"Grapple" (November/December 2012)
Apropos of "Where the Jobs Are," would it not be more accurate to indicate a higher number of coal related jobs when considering all the medical personnel needed to handle the effects of coal?
Unfortunately only half the story is told in the subject graphic.
In this case, the other side is the cost per kilowatt-hour for all those green jobs, to be placed on the backs of the energy consumers. Let people make informed decisions by opening the kimono all the way.
I am a longtime member and I enjoy reading the Sierra magazine. I am also an entomologist by training and work at a vector control district. I was interested in the November/December 2012, "Up to Speed" note on the CDC information on the outbreak of West Nile virus (WNv) infections for 2012 on track to be the worst in U.S. history. This is a disease spread by several species of mosquitoes but you had a picture of a crane fly, which does not bite or transmit vector borne diseases. You're not the first to get this wrong but I expect better from Sierra Club.
Lawrence H. Shaw
Director of Operations
Orange County Vector Control District
Garden Grove, California
Editor's note: This has been corrected, and the Sierra regrets the error.
In your article about ticks causing allergies to meat, I was sorry to hear about health problems to people. However, I was glad to see you note the connection between meat and climate change. Eating meat isn't green. In addition to increasing our carbon output like a giant SUV (just as unnecessarily), eating meat puts extraordinary pressure on water resources (six months of showers to produce a pound of beef), pollutes streams and rivers with manure runoff, destroys wildlife habitat with grazing, and funds a political block that wants to kill all the wolves. Eating plants has environmental consequences, too, but not to anywhere near the same degree, and degrees matter.
I read your Nov/Dec 12 issue with great interest, especially how corporate greed is affecting people. However, I believe it hypocritical to encourage world travel by your members or anyone that happens to read your magazine. The carbon footprint made by anyone traveling for an ecological tour seems counterproductive. You should be reminded that it is us using Earth's resources that will eventually lead to our adapting to a rapidly changing climate.
I'm amazed that Sierra posted this apparently true story, in which five participants in a winter skills class might have gotten severe frostbite or died due to the lack of skilled leadership and winter skills training, without pointing out what was lacking. Even the expert, Clark Fyans, mentions only the importance of drying out wet clothes and boots, but offers no hints of how to do so in a no-fire zone. The five are shown huddling in an open lean-to shelter. No one seemed to have any knowledge of using leaves and sticks to make a debris hut, or packing snow in igloo fashion, to make an insulating shelter to retain body heat.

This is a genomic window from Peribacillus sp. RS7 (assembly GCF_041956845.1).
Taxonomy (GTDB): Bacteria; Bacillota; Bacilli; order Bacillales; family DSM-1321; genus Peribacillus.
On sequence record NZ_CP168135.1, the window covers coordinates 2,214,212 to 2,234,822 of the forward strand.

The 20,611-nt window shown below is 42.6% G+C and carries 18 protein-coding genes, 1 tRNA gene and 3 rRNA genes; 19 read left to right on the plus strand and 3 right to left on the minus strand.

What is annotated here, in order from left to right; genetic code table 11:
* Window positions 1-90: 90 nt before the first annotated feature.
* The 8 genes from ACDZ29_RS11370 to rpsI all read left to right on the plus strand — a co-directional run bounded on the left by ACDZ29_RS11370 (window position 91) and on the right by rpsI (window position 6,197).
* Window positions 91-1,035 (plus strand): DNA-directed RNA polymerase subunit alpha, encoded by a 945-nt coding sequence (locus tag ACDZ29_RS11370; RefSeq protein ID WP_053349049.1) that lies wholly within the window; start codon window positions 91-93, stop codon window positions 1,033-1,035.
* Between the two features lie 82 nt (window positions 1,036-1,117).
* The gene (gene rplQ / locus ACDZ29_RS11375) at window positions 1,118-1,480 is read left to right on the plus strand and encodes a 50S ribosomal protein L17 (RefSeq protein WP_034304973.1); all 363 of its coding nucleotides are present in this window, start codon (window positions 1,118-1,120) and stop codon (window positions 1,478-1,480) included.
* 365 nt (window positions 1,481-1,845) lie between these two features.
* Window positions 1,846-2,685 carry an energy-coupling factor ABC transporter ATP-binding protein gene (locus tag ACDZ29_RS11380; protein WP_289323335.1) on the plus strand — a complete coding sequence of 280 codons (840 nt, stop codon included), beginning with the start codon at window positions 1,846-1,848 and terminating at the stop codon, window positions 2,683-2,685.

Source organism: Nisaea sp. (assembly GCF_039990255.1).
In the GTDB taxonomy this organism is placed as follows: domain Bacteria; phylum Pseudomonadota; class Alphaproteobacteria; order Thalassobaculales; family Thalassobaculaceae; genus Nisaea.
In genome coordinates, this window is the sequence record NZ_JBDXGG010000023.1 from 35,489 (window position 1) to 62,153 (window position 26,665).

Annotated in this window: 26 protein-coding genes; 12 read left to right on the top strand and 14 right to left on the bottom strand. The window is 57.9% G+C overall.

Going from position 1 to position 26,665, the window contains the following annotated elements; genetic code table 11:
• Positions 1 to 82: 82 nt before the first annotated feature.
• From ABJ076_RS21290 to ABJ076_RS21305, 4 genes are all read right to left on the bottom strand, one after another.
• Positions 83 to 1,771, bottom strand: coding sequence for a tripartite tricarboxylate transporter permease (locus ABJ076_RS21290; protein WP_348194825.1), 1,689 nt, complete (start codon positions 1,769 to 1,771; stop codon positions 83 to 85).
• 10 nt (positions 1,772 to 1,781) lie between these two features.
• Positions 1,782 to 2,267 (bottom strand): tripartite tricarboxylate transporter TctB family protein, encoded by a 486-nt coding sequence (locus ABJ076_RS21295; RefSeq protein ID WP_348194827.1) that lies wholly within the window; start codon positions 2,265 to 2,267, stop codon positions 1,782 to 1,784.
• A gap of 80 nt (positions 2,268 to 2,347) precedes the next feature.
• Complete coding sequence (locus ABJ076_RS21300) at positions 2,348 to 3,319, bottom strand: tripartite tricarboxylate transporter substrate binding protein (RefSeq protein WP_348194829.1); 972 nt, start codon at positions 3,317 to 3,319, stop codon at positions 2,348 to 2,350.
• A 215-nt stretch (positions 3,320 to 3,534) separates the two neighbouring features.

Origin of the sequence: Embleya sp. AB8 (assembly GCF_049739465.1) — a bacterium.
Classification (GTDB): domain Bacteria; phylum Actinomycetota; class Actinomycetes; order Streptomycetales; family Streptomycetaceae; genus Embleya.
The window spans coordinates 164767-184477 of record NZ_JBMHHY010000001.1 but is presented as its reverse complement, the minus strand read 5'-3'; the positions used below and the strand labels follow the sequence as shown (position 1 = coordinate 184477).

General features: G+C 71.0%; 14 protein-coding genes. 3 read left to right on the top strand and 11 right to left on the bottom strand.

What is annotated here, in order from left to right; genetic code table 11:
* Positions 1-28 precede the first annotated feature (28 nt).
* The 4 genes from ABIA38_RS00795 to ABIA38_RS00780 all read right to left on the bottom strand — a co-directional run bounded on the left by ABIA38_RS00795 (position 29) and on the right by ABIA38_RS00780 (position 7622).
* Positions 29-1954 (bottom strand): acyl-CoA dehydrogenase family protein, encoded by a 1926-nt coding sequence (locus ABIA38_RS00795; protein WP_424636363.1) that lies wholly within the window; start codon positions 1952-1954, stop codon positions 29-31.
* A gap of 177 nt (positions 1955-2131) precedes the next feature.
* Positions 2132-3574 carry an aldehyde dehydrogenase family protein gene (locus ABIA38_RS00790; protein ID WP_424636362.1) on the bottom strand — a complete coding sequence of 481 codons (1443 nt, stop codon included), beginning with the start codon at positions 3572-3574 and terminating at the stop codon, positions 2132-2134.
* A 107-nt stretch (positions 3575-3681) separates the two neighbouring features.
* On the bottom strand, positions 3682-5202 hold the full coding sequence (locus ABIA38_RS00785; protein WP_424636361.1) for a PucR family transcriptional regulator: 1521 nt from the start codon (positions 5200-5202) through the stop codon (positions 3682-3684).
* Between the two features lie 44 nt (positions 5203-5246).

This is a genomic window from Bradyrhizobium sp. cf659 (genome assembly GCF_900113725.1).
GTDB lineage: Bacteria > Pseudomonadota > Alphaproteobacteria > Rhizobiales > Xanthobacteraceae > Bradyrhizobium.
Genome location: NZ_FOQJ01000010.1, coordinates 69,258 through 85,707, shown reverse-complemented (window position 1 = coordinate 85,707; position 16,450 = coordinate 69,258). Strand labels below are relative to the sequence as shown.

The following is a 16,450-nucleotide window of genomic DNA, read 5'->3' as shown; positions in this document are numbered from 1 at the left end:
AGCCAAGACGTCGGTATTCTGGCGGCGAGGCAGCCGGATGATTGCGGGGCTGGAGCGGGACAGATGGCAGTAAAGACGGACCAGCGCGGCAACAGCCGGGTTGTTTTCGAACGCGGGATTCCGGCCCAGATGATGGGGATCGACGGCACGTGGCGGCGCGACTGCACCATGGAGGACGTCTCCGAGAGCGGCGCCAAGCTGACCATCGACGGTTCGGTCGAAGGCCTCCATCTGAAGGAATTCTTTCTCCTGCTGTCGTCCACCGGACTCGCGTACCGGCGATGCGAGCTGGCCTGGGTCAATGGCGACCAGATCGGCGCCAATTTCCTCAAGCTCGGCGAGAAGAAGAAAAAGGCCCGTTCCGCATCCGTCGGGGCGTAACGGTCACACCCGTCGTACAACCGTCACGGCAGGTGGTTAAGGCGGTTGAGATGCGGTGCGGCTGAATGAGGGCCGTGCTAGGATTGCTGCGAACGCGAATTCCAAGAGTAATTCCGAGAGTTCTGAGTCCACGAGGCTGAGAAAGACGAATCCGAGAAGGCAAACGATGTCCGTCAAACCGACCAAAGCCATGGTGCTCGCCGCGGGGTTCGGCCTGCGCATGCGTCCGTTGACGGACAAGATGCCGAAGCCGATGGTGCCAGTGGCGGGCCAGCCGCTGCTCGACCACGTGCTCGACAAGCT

I wanted to first thank you for the valuable resource you offer in Sierra magazine. Being an avid hiker and nature lover, I find your articles informative, inspiring, and challenging.
The November/December 2012 edition, though, was exceptional. Your interviews with those affected by the coal personally touched me and gave me a different perspective on the sacrifices and sufferings of real people. It seems as though the issues become less "issue" and more "human" when we see the faces and hear the voices of those who struggle. From where I am sitting, people made in God's image and likeness deserve so much more than these heroes are receiving.
Thanks again. May God bless you and your work.
Dr. Patrick Sprankle
Glen Burnie, Maryland
The environmental movement, like many progressive causes, is as guilty of "preaching to the choir" as its conservative counterparts. A downside of that habit, however, is that it blinds us to credibility issues that arise within the ivory towers of green living.
A huge credibility issue that has arisen in recent years is the tendency for environmental organizations to pull "statistics" out of their backsides and pass them off as fact. How many trees were saved by your community's recycling efforts last year? Ummm . . . 2,781. How many tons of CO2 do your family's inefficient lightbulbs produce? Ehhh . . . 396. How many cases of asthma would be averted by closing down that factory in your county? Mmmmm . . . 173. How many dubious statistics were published in the Nov/Dec 2012 issue of Sierra magazine? I counted five.
A noble goal for society is to reduce its air pollution to zero. Likewise, a noble goal for Sierra magazine is to reduce its statistical pollution to zero.
"The Cost of Coal" (November/December) gave the wrong year for a Clean Air Task Force study on particulate pollution at Michigan's Rouge Power Plant; the study was done in 2009. The same article misspelled the surname of Charles Bella.
Due to an editing error, "Up on the Farm" (November/December) mistakenly gave the impression that BrightFarms would supply supermarkets in Oklahoma and Pennsylvania with produce from its greenhouses in New York. In fact, BrightFarms constructs and operates local greenhouses to provide produce for these markets.
"Up to Speed" (November/December) had a photograph of a crane fly instead of a mosquito.
In our annual ranking of America's greenest colleges ("Measuring Up," September/October), a data-transfer error caused Cornell University to receive zero points for its "Innovation" efforts when it should have received partial or even full credit. If that error hadn't occurred, Cornell would have placed higher in the Cool School ranking--possibly in the top 10.